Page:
Can Dirt Double as an Antidepressant? The Mood-Lifting Benefits of Soil Microbes
By: Spencer Brooks
- Modern living is clean — maybe a little too clean. Getting out in the dirt now and then increases biodiversity in your gut bacteria and can give you some unexpected (and powerful) benefits.
- The soil microbe Mycobacterium vaccae is one of the most common bacteria in dirt. It also influences your brain — people and mice exposed to M. vaccae show elevated mood and increased serotonin, the same neurotransmitter antidepressants target.
- Simply walking out in nature eases stress and improves your brain function and immune system, even without getting dirty.
- Read below for a few ways to get more nature in your life and feel happier.
If you deal with depression, chances are your therapist has asked you a lot of questions about your habits, but probably not this one: When was the last time you rolled around in the dirt?
If you’re an adult, it’s probably been a while. Modern life is very clean; we separate ourselves from the natural world with a wall of soap and water, and sometimes it’s to our detriment, like when it comes to mood.
There are certainly positives to modern culture’s obsession with being sanitary. Infectious diseases, for example, are lower than ever in human history. However, humans evolved to be running through forests, sleeping on the ground — generally communing with nature far more than the average person does today.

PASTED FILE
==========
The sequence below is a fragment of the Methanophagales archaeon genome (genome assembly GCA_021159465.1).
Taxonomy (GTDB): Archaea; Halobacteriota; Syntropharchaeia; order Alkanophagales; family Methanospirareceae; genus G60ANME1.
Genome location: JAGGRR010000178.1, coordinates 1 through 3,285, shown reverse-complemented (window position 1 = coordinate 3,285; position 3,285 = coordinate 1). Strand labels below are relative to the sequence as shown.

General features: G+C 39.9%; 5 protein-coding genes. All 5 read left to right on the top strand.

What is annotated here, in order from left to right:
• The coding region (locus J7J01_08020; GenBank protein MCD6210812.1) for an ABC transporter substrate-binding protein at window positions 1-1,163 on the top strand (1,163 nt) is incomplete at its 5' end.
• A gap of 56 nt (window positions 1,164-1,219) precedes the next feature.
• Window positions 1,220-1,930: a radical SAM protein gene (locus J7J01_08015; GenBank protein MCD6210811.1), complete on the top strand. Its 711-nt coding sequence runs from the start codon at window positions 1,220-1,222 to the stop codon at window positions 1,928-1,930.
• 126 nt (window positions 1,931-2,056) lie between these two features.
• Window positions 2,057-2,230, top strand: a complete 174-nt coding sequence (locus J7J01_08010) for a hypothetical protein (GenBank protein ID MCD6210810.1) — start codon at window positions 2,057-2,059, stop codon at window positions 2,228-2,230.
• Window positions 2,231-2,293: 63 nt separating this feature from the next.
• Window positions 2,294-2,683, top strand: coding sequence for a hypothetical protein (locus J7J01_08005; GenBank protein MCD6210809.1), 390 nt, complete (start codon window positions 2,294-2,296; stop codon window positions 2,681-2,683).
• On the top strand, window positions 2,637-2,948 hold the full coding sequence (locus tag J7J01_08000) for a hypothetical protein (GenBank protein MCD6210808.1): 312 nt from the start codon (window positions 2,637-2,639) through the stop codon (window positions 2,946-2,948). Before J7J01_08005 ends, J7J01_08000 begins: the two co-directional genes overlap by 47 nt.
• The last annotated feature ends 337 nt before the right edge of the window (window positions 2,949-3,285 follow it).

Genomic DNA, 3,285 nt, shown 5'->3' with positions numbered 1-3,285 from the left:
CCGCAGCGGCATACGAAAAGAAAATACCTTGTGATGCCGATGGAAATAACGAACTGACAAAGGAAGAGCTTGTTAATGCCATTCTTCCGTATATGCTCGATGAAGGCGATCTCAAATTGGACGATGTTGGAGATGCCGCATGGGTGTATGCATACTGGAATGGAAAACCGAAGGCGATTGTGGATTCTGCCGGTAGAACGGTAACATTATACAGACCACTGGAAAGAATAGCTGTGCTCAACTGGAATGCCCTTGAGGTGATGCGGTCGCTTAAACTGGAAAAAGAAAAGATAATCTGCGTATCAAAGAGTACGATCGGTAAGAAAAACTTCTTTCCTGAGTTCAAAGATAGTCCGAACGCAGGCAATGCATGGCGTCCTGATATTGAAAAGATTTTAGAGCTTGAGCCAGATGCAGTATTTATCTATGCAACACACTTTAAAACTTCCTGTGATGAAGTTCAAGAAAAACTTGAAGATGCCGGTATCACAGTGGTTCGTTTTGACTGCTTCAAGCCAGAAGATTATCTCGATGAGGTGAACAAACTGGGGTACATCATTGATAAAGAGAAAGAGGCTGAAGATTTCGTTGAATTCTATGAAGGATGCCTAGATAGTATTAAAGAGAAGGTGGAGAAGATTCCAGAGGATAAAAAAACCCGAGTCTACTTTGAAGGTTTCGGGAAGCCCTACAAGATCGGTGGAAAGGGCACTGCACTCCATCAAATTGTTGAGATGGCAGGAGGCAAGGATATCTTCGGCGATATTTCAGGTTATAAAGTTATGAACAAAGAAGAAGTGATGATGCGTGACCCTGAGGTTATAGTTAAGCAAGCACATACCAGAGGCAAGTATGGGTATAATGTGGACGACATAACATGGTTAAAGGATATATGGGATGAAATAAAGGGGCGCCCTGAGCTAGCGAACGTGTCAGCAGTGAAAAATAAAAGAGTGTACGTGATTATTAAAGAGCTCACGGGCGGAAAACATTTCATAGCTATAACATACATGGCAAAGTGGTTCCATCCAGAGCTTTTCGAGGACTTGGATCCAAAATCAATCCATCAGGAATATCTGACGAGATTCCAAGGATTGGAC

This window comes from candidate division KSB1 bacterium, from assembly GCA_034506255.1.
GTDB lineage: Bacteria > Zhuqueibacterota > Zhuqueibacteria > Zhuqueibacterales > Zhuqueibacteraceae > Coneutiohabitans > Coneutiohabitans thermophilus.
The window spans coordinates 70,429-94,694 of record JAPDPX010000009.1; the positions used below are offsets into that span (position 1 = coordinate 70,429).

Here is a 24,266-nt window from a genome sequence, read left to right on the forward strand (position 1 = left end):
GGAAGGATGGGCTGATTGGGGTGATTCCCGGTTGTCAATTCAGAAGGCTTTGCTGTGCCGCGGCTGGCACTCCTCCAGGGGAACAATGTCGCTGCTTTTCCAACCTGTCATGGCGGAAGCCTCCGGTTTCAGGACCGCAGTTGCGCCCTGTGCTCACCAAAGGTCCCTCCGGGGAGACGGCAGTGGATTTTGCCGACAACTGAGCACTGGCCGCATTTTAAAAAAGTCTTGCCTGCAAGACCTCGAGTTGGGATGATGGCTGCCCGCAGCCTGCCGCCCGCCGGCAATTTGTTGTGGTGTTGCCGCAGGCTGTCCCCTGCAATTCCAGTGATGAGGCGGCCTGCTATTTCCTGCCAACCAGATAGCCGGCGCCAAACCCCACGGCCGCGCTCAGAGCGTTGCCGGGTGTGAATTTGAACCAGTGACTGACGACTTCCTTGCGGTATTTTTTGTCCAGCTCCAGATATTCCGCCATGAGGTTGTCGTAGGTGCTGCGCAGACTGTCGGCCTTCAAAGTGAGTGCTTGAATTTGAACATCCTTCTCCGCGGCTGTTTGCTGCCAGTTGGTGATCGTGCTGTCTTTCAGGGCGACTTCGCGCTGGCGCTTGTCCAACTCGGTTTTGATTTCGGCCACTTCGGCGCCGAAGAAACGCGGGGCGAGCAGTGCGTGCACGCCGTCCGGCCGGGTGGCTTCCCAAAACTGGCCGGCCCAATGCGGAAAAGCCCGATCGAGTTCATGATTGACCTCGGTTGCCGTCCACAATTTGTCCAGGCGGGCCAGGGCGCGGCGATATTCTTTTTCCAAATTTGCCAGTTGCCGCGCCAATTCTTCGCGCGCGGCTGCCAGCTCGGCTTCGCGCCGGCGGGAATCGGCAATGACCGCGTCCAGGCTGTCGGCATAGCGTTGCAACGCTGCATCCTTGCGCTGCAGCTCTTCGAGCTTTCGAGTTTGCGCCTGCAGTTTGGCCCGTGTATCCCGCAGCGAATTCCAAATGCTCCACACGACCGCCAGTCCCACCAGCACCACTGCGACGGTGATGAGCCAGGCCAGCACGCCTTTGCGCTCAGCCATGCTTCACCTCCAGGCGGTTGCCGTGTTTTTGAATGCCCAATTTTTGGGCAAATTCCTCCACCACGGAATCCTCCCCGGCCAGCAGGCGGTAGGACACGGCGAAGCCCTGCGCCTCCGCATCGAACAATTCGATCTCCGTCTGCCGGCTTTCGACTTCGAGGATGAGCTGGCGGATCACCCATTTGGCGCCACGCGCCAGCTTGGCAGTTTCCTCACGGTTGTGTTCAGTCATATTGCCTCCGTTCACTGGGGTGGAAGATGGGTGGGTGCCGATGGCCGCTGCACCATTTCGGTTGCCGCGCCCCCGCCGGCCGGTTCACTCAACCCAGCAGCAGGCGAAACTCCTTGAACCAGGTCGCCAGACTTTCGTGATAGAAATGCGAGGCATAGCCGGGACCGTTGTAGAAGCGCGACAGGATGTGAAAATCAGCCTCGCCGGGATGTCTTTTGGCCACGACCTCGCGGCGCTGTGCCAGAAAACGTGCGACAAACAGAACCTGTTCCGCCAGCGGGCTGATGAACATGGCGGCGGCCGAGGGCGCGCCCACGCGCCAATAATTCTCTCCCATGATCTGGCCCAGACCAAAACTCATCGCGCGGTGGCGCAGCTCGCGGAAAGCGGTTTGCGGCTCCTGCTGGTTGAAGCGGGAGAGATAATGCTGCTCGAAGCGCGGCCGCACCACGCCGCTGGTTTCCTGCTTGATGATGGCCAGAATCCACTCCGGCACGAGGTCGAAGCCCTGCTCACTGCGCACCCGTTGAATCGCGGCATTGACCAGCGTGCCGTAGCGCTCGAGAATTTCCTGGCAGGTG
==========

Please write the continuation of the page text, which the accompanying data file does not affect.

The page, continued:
It turns out there’s major physical and emotional health benefits to playing in the dirt now and then. You have millions of bacteria living in your gut, and while a few of them are bad and you want to keep them under control, the majority of your gut bacteria work with your body to run things smoothly. Gut bacteria influence your digestion and immune function. They even control your brain.
Sanitary modern living decreases the variety of bacteria in your gut biome. Getting out in nature increases your gut biodiversity, and exposing yourself to soil microbes in particular can give you some powerful (and unexpected) benefits. Here’s why you want to commune with dirt on a regular basis.
P.S. Your body responds to nature in all kinds of different ways that extend beyond soil exposure. Pick up a copy of Dave’s latest book, Game Changers, for a more in-depth look at using the great outdoors to upgrade your performance.
Mycobacterium vaccae: the soil microbe that lifts your mood
Back in 2004, Dr. Mary O’Brien, an oncologist at the Royal Marsden Hospital in London, injected lung cancer patients with a soil bacterium called Mycobacterium vaccae to see if it helped them live longer. It did not. However, patients did start getting happier. They reported a significant increase in overall quality of life, including more vitality and better brain function.
The scientific community was fascinated. Two years later and just up the road, neuroscientists at the University of Bristol injected the same bacterium into mice. They discovered that M. vaccae activated brain pathways that increase serotonin, in a pattern similar to the one you get from taking antidepressants. 
Walking in the woods boosts your mood, too
In the 1980s, more and more Japanese citizens began moving from quiet rural villages to cities. Doctors noticed an increase in respiratory and immune problems, depression, and anxiety, and began prescribing shinrin-yoku, which translates to “taking in the forest.” They would have patients go for regular walks in the woods to improve their health.